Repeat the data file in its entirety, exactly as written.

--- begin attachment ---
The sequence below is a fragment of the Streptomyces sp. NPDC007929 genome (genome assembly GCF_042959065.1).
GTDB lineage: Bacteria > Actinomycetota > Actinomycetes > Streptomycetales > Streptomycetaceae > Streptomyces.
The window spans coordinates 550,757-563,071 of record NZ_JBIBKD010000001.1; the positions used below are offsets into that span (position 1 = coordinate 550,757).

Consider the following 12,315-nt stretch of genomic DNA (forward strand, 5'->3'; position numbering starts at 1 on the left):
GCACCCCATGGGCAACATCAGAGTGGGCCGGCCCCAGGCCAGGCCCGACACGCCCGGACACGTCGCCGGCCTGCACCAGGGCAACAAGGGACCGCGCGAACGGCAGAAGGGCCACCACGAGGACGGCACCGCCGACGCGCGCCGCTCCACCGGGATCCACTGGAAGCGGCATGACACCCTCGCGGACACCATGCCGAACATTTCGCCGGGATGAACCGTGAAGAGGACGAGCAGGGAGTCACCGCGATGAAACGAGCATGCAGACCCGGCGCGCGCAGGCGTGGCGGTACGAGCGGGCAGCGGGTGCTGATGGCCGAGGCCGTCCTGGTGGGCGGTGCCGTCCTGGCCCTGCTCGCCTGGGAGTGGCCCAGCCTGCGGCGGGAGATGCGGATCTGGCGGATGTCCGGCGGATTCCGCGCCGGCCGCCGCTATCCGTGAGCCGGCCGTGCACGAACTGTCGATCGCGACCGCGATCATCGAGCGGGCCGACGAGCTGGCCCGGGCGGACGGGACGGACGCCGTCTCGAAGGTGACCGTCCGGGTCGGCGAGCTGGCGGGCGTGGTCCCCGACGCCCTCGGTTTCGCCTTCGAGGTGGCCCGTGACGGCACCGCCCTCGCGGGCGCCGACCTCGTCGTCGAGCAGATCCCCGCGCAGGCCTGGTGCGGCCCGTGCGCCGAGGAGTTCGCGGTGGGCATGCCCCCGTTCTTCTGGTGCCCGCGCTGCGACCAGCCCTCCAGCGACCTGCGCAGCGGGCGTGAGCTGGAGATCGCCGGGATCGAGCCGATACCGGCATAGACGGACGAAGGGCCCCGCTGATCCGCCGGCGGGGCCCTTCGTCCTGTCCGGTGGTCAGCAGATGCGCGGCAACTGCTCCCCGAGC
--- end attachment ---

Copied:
The sequence below is a fragment of the Streptomyces sp. NPDC007929 genome (genome assembly GCF_042959065.1).
GTDB lineage: Bacteria > Actinomycetota > Actinomycetes > Streptomycetales > Streptomycetaceae > Streptomyces.
The window spans coordinates 550,757-563,071 of record NZ_JBIBKD010000001.1; the positions used below are offsets into that span (position 1 = coordinate 550,757).

Consider the following 12,315-nt stretch of genomic DNA (forward strand, 5'->3'; position numbering starts at 1 on the left):
GCACCCCATGGGCAACATCAGAGTGGGCCGGCCCCAGGCCAGGCCCGACACGCCCGGACACGTCGCCGGCCTGCACCAGGGCAACAAGGGACCGCGCGAACGGCAGAAGGGCCACCACGAGGACGGCACCGCCGACGCGCGCCGCTCCACCGGGATCCACTGGAAGCGGCATGACACCCTCGCGGACACCATGCCGAACATTTCGCCGGGATGAACCGTGAAGAGGACGAGCAGGGAGTCACCGCGATGAAACGAGCATGCAGACCCGGCGCGCGCAGGCGTGGCGGTACGAGCGGGCAGCGGGTGCTGATGGCCGAGGCCGTCCTGGTGGGCGGTGCCGTCCTGGCCCTGCTCGCCTGGGAGTGGCCCAGCCTGCGGCGGGAGATGCGGATCTGGCGGATGTCCGGCGGATTCCGCGCCGGCCGCCGCTATCCGTGAGCCGGCCGTGCACGAACTGTCGATCGCGACCGCGATCATCGAGCGGGCCGACGAGCTGGCCCGGGCGGACGGGACGGACGCCGTCTCGAAGGTGACCGTCCGGGTCGGCGAGCTGGCGGGCGTGGTCCCCGACGCCCTCGGTTTCGCCTTCGAGGTGGCCCGTGACGGCACCGCCCTCGCGGGCGCCGACCTCGTCGTCGAGCAGATCCCCGCGCAGGCCTGGTGCGGCCCGTGCGCCGAGGAGTTCGCGGTGGGCATGCCCCCGTTCTTCTGGTGCCCGCGCTGCGACCAGCCCTCCAGCGACCTGCGCAGCGGGCGTGAGCTGGAGATCGCCGGGATCGAGCCGATACCGGCATAGACGGACGAAGGGCCCCGCTGATCCGCCGGCGGGGCCCTTCGTCCTGTCCGGTGGTCAGCAGATGCGCGGCAACTGCTCCCCGAGC